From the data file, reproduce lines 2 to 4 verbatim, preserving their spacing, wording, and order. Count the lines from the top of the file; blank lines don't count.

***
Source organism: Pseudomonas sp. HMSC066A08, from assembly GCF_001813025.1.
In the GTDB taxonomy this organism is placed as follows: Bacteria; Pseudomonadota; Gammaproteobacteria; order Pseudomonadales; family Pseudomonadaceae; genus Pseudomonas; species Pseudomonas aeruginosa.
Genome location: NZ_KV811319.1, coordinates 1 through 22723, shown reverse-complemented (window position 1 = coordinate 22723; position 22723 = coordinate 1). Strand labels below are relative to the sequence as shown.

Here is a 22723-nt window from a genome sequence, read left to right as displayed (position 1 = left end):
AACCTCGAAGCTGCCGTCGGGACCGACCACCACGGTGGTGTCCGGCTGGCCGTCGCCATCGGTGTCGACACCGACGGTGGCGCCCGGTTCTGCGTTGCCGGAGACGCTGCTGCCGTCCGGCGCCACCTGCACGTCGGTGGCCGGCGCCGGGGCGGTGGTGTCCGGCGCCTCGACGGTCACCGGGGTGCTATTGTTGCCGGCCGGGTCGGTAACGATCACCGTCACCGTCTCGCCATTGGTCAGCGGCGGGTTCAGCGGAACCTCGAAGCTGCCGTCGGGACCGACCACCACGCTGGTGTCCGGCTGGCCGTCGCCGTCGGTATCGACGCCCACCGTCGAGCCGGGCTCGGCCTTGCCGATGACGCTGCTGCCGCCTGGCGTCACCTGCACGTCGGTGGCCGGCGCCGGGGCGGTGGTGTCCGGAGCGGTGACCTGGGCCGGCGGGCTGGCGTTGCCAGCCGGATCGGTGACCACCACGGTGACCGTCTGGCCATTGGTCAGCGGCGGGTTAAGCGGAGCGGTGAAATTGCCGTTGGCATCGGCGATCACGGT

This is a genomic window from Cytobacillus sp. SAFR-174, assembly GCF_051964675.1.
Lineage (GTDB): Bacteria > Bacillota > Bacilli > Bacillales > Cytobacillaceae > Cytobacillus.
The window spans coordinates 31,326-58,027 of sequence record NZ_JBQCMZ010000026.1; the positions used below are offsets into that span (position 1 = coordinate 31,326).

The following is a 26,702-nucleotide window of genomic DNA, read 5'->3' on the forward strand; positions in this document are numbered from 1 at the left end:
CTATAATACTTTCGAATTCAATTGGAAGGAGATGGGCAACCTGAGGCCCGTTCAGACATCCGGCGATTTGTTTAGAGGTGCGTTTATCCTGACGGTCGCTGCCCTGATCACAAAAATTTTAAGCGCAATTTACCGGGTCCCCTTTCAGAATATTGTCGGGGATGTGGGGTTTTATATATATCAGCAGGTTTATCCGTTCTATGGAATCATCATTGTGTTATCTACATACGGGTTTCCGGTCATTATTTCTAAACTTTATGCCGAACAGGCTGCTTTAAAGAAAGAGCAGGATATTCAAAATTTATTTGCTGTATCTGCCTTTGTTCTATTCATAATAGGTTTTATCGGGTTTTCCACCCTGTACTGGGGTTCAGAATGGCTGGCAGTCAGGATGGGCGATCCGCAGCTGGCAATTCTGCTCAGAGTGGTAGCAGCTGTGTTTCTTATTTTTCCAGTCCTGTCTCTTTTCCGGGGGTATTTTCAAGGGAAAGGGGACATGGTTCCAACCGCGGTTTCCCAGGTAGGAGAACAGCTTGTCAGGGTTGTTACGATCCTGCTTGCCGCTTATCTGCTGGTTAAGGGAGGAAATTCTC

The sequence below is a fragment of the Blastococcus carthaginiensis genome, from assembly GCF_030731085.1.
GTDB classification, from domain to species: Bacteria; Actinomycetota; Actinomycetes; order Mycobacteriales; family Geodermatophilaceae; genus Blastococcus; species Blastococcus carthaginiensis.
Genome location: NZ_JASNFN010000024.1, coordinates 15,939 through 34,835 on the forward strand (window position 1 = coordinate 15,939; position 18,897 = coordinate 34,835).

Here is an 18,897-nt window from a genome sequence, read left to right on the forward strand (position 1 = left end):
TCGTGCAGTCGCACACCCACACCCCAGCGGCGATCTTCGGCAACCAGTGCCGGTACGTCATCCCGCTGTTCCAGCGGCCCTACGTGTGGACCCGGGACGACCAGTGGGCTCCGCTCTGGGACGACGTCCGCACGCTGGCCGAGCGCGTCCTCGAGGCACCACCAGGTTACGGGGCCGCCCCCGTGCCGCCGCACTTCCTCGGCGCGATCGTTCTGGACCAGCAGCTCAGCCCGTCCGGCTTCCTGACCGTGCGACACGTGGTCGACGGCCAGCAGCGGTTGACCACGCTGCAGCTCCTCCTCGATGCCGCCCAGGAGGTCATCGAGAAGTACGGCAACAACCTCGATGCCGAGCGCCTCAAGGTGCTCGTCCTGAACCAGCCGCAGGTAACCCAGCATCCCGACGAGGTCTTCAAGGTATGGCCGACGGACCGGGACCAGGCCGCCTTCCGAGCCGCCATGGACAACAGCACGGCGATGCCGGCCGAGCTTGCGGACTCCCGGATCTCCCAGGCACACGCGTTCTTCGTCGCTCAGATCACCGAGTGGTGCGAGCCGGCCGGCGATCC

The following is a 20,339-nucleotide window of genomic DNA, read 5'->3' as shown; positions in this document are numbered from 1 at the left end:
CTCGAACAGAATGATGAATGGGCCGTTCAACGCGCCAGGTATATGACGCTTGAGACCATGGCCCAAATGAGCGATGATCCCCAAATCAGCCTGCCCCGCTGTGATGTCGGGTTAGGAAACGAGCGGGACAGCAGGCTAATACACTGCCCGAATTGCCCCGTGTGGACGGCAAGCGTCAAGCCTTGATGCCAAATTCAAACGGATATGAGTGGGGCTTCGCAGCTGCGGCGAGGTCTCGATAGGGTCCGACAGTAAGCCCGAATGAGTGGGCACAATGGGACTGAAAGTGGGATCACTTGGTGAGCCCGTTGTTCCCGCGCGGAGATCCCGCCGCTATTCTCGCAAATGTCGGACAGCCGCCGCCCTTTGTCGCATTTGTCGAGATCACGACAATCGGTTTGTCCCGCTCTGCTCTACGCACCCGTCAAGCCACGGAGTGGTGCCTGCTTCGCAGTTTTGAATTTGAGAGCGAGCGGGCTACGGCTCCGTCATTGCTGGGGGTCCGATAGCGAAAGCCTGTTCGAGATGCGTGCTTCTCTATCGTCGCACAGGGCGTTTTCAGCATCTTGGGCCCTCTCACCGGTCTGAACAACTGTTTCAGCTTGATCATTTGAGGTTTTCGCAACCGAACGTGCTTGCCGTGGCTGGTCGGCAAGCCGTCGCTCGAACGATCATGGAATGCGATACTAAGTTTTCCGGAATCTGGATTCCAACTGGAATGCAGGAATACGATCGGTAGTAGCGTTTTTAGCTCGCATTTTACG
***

In the GTDB taxonomy this organism is placed as follows: Bacteria; Pseudomonadota; Gammaproteobacteria; order Pseudomonadales; family Pseudomonadaceae; genus Pseudomonas; species Pseudomonas aeruginosa.
Genome location: NZ_KV811319.1, coordinates 1 through 22723, shown reverse-complemented (window position 1 = coordinate 22723; position 22723 = coordinate 1). Strand labels below are relative to the sequence as shown.

Here is a 22723-nt window from a genome sequence, read left to right as displayed (position 1 = left end):